The heavy metal door swings open, revealing white brick walls dipped in murals of butterflies and enough inspirational quotes to fill a scrapbook. Malcolm X reminds me that “education is our passport to the future” while a moon wearing a nightcap commands me to “shoot for the stars.” It’s as if I’m standing in the quintessential American elementary school instead of a maximum-security prison.
The students trickle in, a sea of beige uniforms dotted with bright smiles and firm handshakes. For them, this room is a college campus. Gone are the manicured green lawns, larger-than-necessary buildings and laptop computers. Instead, there is a skate park mural over the entryway, made collegiate through the college-level courses taught within, ranging from “Reading and Writing the Modern Essay” to “Beginning Latin.”
I recognize the course listings from my Yale College course catalog because that’s exactly where they’re from; “Reading and Writing the Modern Essay” was one of the first classes I took at Yale. Getting these courses into prison classrooms, however, is the work of the Yale Prison Education Initiative at Dwight Hall, or YPEI. For the past two summers, they have offered for-credit Yale courses to incarcerated individuals at the MacDougall-Walker Correctional Institution, the largest correctional facility in New England. Yale’s program is one of a mere handful of higher education programs offered in prisons across the United States.
This evening, I’m helping guide an op-ed writing workshop at MacDougall-Walker. Even though Yale has only allowed YPEI to run for-credit courses during the summer, Zelda Roland ’08 GRD ’16, who founded YPEI as a doctoral student in 2016, cobbles together not-for-credit seminars with faculty lectures and workshops during the school year. As she introduces me to the room, explaining that I’m a Yale Daily News opinion editor, I note how this slight woman with wild black curls and a piercing gaze commands a room. She looks young enough to pass for a fellow undergraduate.
YPEI challenges the idea of who “deserves” a Yale-quality education. While higher education trains students on how to be heard — how to make arguments, how to present them, how to access networks of power — higher education behind bars recognizes that it is also about the ability to hear. When you can’t decipher cryptic academic jargon or legal arguments, it becomes easier for society to siphon away what little power it gave you in the first place.
Over the course of the next week, as handwritten op-eds trickle in, I begin to fully grasp how the education system has neglected YPEI students. They write about afternoons spent selling candy on Yale’s sidewalks while being denied a quality education mere miles away; they discuss how YPEI has helped them grasp the larger forces of injustice working against them. While they can’t escape these walls, maybe their words can.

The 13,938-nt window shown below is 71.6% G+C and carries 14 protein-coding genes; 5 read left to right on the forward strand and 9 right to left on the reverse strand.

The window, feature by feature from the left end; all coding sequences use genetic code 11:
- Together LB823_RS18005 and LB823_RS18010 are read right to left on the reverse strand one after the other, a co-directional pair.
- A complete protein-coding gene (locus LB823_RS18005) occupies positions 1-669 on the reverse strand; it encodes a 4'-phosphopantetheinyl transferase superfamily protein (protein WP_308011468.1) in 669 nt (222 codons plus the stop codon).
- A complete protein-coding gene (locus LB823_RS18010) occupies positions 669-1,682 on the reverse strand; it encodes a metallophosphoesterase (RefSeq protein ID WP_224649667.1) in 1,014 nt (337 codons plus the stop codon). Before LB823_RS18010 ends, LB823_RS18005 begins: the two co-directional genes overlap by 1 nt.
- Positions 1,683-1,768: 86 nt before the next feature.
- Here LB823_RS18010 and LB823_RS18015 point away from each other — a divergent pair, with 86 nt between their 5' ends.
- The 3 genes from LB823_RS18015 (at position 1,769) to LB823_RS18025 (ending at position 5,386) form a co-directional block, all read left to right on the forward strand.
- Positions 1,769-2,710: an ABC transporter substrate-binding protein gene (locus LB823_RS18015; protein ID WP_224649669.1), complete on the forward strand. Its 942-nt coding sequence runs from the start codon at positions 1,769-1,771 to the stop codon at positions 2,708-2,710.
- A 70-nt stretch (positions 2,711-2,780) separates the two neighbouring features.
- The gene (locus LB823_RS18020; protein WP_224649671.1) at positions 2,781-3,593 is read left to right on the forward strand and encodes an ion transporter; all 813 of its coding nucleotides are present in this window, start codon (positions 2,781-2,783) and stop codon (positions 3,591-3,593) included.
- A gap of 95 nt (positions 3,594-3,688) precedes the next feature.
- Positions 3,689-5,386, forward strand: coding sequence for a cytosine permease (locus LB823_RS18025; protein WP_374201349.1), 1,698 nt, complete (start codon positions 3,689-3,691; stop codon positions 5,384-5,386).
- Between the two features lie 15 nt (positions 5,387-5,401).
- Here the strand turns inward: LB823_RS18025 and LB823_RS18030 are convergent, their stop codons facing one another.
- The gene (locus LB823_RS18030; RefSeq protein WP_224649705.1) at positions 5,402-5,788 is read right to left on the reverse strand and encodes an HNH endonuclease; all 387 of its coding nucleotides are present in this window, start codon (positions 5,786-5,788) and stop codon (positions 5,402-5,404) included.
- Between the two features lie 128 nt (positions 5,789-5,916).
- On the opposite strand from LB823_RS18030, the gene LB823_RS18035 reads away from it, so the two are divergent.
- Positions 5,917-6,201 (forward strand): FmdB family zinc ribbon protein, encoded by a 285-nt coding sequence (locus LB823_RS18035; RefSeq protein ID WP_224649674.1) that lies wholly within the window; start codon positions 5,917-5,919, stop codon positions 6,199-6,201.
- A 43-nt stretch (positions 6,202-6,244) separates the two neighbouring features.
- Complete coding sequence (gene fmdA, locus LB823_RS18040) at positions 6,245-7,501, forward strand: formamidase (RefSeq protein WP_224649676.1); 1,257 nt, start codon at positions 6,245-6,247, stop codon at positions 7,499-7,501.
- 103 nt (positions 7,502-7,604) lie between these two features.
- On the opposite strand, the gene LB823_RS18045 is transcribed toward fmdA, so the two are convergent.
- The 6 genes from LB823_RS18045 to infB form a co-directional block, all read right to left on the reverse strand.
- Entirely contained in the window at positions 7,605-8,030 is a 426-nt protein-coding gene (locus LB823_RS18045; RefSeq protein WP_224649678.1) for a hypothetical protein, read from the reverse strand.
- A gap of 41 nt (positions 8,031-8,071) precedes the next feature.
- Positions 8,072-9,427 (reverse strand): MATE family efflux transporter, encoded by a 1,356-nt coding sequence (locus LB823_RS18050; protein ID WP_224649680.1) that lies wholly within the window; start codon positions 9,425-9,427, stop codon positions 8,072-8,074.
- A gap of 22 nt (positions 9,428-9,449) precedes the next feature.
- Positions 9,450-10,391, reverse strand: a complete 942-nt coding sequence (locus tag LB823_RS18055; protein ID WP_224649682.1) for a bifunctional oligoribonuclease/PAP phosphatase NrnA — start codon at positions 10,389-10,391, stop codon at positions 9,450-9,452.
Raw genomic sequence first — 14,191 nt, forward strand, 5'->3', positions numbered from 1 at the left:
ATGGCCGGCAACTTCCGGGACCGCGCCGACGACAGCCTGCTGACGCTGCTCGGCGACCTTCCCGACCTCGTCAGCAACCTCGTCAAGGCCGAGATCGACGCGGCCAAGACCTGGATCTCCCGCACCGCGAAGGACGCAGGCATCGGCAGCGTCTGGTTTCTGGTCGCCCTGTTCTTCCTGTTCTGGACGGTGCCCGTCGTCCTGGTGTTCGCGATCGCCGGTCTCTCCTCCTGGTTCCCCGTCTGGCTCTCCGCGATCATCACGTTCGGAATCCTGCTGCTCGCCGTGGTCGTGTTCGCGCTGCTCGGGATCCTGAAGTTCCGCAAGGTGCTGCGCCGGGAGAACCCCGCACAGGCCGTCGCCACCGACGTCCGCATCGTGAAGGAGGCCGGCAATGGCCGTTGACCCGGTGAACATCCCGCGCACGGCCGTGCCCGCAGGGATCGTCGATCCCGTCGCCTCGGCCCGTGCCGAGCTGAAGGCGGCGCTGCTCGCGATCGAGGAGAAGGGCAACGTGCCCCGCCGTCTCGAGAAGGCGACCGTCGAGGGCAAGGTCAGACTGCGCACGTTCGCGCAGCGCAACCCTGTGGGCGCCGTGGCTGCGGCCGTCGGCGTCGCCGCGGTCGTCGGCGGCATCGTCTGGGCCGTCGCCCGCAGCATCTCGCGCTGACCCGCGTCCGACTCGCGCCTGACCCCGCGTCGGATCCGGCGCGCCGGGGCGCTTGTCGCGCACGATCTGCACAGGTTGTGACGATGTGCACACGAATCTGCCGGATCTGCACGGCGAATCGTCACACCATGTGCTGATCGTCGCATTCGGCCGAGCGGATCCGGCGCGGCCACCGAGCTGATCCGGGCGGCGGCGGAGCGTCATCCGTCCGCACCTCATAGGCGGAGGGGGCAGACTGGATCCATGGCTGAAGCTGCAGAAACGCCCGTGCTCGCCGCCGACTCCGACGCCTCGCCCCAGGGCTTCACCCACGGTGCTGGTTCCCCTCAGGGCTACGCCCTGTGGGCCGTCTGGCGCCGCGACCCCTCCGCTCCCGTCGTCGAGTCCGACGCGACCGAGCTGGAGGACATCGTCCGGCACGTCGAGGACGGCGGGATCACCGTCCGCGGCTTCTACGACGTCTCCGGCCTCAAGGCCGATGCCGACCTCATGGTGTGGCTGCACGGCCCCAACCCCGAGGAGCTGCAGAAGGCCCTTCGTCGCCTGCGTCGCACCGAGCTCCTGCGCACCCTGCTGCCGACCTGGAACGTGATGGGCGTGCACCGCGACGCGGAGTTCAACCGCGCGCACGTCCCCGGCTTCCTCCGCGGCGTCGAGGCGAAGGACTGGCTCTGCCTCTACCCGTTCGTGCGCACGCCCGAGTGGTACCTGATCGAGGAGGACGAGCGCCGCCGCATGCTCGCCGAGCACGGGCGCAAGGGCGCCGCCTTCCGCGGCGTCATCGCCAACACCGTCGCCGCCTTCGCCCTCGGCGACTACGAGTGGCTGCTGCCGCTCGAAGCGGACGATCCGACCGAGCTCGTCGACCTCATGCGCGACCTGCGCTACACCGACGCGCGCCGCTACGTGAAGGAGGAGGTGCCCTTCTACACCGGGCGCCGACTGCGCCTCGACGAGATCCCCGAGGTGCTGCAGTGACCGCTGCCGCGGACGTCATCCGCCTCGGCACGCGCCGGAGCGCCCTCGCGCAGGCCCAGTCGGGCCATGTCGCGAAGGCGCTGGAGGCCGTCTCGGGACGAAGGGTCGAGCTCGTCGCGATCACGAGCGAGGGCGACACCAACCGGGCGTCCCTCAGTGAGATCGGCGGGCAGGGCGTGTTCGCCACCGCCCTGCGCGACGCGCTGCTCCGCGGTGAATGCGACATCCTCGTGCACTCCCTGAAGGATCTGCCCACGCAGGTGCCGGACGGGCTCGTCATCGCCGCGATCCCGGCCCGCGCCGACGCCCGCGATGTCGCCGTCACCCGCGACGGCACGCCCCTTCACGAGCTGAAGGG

One student, however, has taken his desire for freedom a step further. Love, an incarcerated student who prefers to go by his enigmatic nickname, wants more than to hear or be heard; he wants to be seen. Since 2007, Love has been challenging his 45-year sentence, arguing that his original trial lawyer mounted an incompetent defense and failed to call crucial witnesses. The tools he’s learned in class have helped him fight his conviction. If his words can leave these walls, then maybe he can too.
But Love isn’t the only one on trial — so too, is YPEI. After allowing Zelda to run for-credit classes for two pilot summers, Yale is putting on the brakes as it figures out its verdict on her labor of love. At stake is the question of whether Yale will formally support YPEI and allow it to continue issuing Yale College credit — a question that strikes at the heart of the program.
It’s Wednesday evening, which means it’s art studio night at MacDougall-Walker. After hauling new watercolors and paintbrushes in from the car amidst chilly September winds, I drag a set of pink chairs to the side of the classroom for “office hours.” Love is my last guest — we begin by chatting about his op-ed ideas before transitioning into a Jimmy Fallon-esque segment (awkwardness and all) where I ask him about his life story. He hunches over slightly in the too-small chair, as if trying to prevent his words from straying too far.
I ask Love to start from the beginning. “The beginning of my time here?” he asks, suggesting that the story is already over. “No,” I hesitate. “Your life before this place, the real beginning.”
Within minutes, we’ve broken free from court hearings and beige jumpsuits and white brick walls. Love rewinds to his childhood in New Haven, where he was born and raised by a mother who struggled with substance abuse. “My childhood was spent chasing my mother’s addiction. Wherever that took her, I was at,” he explains matter-of-factly. “It was a lot of homelessness, a lot of motels.”
While he had gained the nickname “Ruthie’s son” early on, adulthood allowed him to make a new name for himself on the streets. “I had a habit of showing love to people,” he reminisces. “If a lady didn’t get her food stamps, or kids needed sneakers, I’d always try to do right. That’s what they said in the projects. He is Love.”